Volume 538, February 2012
|Number of page(s)||5|
|Published online||09 February 2012|
A bright z = 5.2 lensed submillimeter galaxy in the field of Abell 773
1 Observatoire de Paris, LERMA, CNRS, 61 Av. de l’Observatoire, 75014 Paris, France
2 Steward Observatory, University of Arizona, 933 North Cherry Avenue, Tucson, AZ, 85721, USA
3 Université de Toulouse, UPS-OMP, CNRS, IRAP, 9 Av. colonel Roche, BP 44346, 31028 Toulouse Cedex 4, France
4 Institute for Computational Cosmology, Durham University, South Road, Durham, DH1 3LE, UK
5 CRAL, Université Lyon-1, 9 Av. Charles André, 69561 St Genis Laval, France
6 UK Astronomy Technology Centre, Royal Observatory, Blackford Hill, Edinburgh, EH9 3HJ, UK
7 Harvard-Smithsonian Center for Astrophysics, 60 Garden Street, Cambridge, MA 02138, USA
8 Institute for Astronomy, University of Hawaii, 2680 Woodlawn Dr, Honolulu, HI 96822, USA
9 Institut d’Astrophysique de Paris, UPMC and CNRS, 98bis Bd. Arago, 75014 Paris, France
10 ASTRON, PO Box 2, 2990 AA Dwingeloo, The Netherlands
11 Geneva Observatory, Université de Genève, 51 chemin des Maillettes, 1290 Versoix, Switzerland
12 LAM, CNRS – Université Aix-Marseille, 38 rue F. Joliot-Curie, 13388 Marseille Cedex 13, France
13 Academia Sinica Institute of Astronomy and Astrophysics (ASIAA), PO Box 23-141, 10617 Taipei, Taiwan
14 Dep. de Astrofisica, Facultad de CC. Fisicas, Universidad Complutense de Madrid, 28040 Madrid, Spain
15 School of Physics and Astronomy, University of Birmingham, Edgbaston, Birmingham B15 2TT, UK
16 Leiden Observatory, Leiden University, PO Box 9513, 2300 RA Leiden, The Netherlands
Received: 28 December 2011
Accepted: 16 January 2012
During our Herschel Lensing Survey (HLS) of massive galaxy clusters, we have discovered an exceptionally bright source behind the z = 0.22 cluster Abell 773, which appears to be a strongly lensed submillimeter galaxy (SMG) at z = 5.2429. This source is unusual compared to most other lensed sources discovered by Herschel so far, because of its higher submm flux (~200 mJy at 500 μm) and its high redshift. The dominant lens is a foreground z = 0.63 galaxy, not the cluster itself. The source has a far-infrared (FIR) luminosity of LFIR = 1.1 × 1014/μ L⊙, where μ is the magnification factor, likely ~11. We report here the redshift identification through CO lines with the IRAM-30 m, and the analysis of the gas excitation, based on CO(7–6), CO(6–5), CO(5–4) detected at IRAM and the CO(2–1) at the EVLA. All lines decompose into a wide and strong red component, and a narrower and weaker blue component, 540 km s-1 apart. Assuming the ultraluminous galaxy (ULIRG) CO-to-H2 conversion ratio, the H2 mass is 5.8 × 1011/μ M⊙, of which one third is in a cool component. From the C I(3P2-3P1) line we derive a C I/H2 number abundance of 6 × 10-5 similar to that in other ULIRGs. The H2Op(2,0,2−1,1,1) line is strong only in the red velocity component, with an intensity ratio I(H2O)/I(CO) ~ 0.5, suggesting a strong local FIR radiation field, possibly from an active nucleus (AGN) component. We detect the [NII]205 μm line for the first time at high-z. It shows comparable blue and red components, with a strikingly broad blue one, suggesting strong ionized gas flows.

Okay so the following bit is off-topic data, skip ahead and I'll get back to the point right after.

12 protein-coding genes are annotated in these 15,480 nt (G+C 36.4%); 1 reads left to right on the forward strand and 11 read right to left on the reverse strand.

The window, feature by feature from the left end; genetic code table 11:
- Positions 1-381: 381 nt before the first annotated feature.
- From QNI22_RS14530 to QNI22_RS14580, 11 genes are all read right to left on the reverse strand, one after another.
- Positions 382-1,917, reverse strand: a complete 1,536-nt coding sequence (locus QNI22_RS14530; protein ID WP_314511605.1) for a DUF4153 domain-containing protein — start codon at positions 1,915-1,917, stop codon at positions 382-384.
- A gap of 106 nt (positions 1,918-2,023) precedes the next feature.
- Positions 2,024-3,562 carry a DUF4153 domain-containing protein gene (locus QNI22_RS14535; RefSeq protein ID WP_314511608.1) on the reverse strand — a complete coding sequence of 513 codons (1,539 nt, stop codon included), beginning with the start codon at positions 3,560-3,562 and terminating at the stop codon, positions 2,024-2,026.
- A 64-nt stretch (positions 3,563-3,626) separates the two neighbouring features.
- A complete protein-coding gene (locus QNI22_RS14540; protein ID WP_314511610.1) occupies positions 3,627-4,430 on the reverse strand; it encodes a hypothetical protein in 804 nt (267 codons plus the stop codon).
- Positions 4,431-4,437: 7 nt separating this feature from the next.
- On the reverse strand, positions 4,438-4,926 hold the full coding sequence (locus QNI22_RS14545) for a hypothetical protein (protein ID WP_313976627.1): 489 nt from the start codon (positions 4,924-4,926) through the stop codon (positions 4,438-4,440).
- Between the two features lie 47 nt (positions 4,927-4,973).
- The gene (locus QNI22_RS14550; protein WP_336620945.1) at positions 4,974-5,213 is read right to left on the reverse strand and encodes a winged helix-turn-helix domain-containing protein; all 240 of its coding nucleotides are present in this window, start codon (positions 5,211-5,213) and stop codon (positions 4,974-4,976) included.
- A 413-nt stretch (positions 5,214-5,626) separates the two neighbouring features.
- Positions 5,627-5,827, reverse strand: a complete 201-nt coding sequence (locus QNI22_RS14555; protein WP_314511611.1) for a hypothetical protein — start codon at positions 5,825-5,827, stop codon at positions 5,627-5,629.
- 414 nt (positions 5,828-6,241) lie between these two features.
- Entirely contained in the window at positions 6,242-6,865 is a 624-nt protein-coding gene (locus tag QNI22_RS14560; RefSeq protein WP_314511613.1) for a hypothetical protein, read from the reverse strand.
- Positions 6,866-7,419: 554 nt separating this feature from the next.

Key words: galaxies: evolution / galaxies: high-redshift / galaxies: ISM / infrared: galaxies / submillimeter: galaxies / galaxies: individual: HLSJ091828.6+514223
© ESO, 2012
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